Referendum Commission has no power over social media
Group’s job is to offer a neutral explanation of the proposal on the Eighth Amendment
Every Irish citizen aged 18 or over is entitled to vote. It is vital to check the register now to ensure your voice will be heard.
The politicians have debated, the Citizens Assembly has had its discussions, the Oireachtas Committee has heard from various witnesses. Now, the decision on the proposal to give the Oireachtas the power to make law to regulate the termination of pregnancy will be made by the people of Ireland on May 25th.
To be more precise, the decision will be made by the people of Ireland who are registered to vote. Right now that excludes many eligible voters. There are those who are eligible to vote in the referendum but either are not on the electoral register, or are registered at the wrong address.
It is hard to be precise about the numbers who are not registered and who will not be able to exercise their right to vote as things stand. Young people have a particularly high propensity to be unregistered: they move house more often, they are often first registered at their parents’ home and then move out.
But the phenomenon affects all age groups and every county in Ireland.
The good news is that there is time to put this right. At the website checktheregister.ie, if you enter the province in which you live, your local authority area, and your street address or Eircode, you can find out instantly whether you are registered. If you are not, that site gives you links to forms that can be downloaded, completed, and returned to your local authority office. If you do this before the May 8th deadline, you will then be able to exercise your right to vote in the referendum. Please don’t wait until then: do it now.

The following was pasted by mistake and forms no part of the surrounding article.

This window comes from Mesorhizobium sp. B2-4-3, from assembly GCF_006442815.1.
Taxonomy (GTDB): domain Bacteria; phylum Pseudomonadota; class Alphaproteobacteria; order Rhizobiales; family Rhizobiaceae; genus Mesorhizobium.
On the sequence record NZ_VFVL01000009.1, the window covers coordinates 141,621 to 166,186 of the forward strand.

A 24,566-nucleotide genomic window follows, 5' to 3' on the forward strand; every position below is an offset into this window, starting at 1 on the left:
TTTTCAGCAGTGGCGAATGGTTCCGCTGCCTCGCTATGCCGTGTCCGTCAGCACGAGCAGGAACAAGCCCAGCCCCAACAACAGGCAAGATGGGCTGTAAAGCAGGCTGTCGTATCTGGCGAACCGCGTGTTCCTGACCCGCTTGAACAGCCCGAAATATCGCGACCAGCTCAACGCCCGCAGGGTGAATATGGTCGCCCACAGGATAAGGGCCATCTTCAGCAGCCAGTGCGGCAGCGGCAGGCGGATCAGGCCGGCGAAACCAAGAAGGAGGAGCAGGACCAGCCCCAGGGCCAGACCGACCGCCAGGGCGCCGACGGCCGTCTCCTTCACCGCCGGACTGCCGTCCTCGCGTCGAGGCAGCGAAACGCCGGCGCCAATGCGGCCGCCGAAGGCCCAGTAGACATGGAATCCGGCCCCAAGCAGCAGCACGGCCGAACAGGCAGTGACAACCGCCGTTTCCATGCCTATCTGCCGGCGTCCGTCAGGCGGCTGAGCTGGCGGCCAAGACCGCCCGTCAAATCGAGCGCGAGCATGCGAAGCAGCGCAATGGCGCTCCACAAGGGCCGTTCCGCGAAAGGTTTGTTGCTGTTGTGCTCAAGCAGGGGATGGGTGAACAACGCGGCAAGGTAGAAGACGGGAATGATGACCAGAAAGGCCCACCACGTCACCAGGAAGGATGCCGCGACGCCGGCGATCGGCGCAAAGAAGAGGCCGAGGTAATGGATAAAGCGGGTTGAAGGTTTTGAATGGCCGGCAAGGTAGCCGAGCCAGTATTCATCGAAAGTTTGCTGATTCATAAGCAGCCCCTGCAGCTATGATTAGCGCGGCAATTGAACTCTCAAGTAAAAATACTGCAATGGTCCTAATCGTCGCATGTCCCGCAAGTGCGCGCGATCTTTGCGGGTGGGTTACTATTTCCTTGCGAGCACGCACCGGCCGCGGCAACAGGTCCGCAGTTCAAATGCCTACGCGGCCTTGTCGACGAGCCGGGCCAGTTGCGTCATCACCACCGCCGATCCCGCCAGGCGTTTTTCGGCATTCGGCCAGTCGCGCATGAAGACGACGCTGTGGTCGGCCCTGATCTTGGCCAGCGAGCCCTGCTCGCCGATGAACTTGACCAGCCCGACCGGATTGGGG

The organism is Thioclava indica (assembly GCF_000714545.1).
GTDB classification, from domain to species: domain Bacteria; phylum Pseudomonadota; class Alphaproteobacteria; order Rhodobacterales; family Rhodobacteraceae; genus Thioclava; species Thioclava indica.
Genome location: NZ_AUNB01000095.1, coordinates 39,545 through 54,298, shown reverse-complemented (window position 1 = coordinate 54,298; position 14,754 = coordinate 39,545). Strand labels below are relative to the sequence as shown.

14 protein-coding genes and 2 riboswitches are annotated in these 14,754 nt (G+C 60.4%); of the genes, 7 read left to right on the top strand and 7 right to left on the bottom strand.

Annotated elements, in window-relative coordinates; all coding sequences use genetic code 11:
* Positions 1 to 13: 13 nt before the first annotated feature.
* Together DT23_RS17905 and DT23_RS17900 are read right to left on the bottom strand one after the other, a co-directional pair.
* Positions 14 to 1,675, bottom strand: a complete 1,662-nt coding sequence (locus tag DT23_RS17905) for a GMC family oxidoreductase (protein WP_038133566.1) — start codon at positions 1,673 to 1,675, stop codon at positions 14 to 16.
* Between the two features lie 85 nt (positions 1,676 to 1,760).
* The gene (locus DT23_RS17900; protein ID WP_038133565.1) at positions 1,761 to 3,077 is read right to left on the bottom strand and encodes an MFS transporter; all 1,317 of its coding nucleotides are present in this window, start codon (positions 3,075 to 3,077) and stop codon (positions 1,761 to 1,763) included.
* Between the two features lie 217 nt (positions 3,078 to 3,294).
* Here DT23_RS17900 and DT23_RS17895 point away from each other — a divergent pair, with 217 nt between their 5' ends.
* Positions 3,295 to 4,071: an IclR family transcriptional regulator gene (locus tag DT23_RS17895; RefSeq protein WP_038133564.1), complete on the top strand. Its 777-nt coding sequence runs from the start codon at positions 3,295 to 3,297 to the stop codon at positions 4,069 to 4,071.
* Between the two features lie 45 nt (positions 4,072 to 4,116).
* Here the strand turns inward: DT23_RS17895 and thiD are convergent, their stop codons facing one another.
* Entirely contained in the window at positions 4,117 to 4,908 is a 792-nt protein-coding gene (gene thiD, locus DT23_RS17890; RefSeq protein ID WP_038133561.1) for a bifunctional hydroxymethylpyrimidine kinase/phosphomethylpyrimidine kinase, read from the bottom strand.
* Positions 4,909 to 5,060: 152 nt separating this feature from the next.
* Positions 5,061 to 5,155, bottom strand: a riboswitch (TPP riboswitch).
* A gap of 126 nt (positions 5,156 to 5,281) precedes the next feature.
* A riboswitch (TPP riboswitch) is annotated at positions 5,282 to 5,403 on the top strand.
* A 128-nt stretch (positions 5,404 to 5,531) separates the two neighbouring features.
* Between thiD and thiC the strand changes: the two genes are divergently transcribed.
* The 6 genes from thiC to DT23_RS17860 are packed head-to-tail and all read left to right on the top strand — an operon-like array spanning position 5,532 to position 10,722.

Encouragement to vote
A Referendum Commission has been established for the forthcoming referendum. Our job over the coming weeks will be to explain what the referendum proposal means, to make sure people know there is a referendum taking place, and to encourage people to vote.
As part of this, we will shortly be running an advertising campaign urging people to check the register and ensure they can vote. Later in the campaign we will be publishing a full explanation of the referendum proposal on our website, and in a guide booklet to be delivered to 2.2 million homes across the country.
There are some misconceptions as to the commission’s role. We provide facts in an unbiased way. We have no role in giving the arguments on both sides of the debate. We do not sit in judgment on what each side in the campaign says. We give a neutral and accurate explanation of the referendum proposal: we don’t give a critique of the campaigns.
Others can and will make arguments about the implications of a Yes vote or of a No vote. The public debate on these things should have the effect of showing voters that these issues are important, and that they should vote.
The No and Yes arguments really engage voters. If there is disagreement over the points made by each side, our neutral explanation of the proposal will be there, permanently available, for all voters to read.
Social media role
The law does not give us any role in the regulation or oversight of campaign funding, spending or advertising. We have already received some queries asking us for our view on how Facebook and other social media platforms may be used by the various campaigns. We have no role in this regard. Our role is to encourage people to register to vote, to provide neutral and unbiased information on the referendum proposal, and then to encourage people to use their vote in the referendum.
But the immediate issue for all potential voters now is to ensure they can vote on the day. Every Irish citizen aged 18 or over on polling day is entitled to vote. A referendum is an occasion when a decision is made not by the Government, or by the Houses of the Oireachtas or by the courts, but by the people who vote. It is very important to check the register now to ensure your voice will be heard.
We think the intensity of the debate in the coming weeks will demonstrate that the issue to be decided is very important to very many people. Our Constitution is a founding document which underpins our society. The Constitution belongs to us, the people of Ireland, and only we can decide whether or not to change it. Don’t let others make that decision for you. Visit checktheregister.ie now.
Judge Isobel Kennedy is chair of the Referendum Commission